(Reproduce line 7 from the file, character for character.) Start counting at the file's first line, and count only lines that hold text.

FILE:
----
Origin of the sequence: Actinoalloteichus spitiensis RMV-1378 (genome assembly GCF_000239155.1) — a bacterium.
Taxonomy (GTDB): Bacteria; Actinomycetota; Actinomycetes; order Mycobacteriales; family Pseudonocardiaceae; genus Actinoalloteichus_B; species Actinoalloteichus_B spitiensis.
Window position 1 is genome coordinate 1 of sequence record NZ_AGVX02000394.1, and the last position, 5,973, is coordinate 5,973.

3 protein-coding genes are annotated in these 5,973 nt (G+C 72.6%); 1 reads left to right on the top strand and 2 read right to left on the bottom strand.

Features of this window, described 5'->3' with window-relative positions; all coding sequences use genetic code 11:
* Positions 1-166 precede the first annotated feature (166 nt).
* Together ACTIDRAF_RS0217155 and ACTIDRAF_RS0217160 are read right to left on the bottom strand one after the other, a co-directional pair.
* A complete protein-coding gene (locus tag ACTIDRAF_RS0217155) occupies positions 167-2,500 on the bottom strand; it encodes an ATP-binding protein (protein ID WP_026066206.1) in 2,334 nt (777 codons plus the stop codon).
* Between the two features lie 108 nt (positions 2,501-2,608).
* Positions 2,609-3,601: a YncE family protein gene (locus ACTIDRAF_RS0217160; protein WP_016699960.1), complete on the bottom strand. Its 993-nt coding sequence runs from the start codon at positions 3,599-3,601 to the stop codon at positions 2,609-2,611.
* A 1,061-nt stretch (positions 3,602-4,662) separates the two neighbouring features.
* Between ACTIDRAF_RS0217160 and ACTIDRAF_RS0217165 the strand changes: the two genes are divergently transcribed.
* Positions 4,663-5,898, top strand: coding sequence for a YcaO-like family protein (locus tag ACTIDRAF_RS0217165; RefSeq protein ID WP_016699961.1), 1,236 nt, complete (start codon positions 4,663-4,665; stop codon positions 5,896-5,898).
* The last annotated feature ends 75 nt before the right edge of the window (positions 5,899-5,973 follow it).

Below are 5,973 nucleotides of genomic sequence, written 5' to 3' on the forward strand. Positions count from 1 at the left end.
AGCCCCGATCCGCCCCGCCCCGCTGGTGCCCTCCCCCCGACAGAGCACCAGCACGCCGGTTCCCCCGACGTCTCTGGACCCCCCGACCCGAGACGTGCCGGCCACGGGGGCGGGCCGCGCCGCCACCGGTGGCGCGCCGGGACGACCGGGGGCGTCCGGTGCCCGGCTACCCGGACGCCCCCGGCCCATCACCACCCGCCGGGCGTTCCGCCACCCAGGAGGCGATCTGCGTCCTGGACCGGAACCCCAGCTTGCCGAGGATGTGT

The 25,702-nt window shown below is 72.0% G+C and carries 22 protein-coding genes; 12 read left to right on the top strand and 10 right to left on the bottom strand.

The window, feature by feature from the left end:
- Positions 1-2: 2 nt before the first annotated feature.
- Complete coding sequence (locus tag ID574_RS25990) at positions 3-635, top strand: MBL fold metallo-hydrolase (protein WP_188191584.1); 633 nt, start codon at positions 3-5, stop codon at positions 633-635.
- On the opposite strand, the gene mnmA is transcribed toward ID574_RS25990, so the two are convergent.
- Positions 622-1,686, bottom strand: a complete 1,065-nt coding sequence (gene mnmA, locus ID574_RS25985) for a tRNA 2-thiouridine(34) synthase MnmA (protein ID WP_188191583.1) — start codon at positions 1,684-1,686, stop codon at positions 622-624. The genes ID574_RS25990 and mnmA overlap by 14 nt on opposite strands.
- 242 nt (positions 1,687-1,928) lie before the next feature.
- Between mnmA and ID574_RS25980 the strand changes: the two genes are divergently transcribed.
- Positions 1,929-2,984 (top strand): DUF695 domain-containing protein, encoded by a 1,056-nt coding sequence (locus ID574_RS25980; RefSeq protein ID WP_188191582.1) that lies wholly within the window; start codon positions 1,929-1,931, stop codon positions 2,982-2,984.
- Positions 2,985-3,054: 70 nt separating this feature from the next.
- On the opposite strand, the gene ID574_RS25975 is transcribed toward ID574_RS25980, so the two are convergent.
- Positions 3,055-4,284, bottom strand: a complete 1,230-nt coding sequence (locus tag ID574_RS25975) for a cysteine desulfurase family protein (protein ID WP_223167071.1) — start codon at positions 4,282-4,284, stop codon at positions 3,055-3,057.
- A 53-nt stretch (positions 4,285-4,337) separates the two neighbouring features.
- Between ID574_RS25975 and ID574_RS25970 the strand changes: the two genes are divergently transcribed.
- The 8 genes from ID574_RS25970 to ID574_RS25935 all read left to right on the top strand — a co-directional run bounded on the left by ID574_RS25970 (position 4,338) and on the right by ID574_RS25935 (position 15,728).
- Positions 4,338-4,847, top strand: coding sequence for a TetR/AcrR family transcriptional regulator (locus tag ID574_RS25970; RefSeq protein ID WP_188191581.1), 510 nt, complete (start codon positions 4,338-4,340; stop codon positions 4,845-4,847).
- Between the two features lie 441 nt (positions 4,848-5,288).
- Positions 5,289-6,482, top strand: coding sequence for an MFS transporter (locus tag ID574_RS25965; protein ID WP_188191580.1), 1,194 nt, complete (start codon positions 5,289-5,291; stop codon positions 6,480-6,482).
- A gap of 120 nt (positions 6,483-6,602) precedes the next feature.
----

* Together ACTIDRAF_RS0217155 and ACTIDRAF_RS0217160 are read right to left on the bottom strand one after the other, a co-directional pair.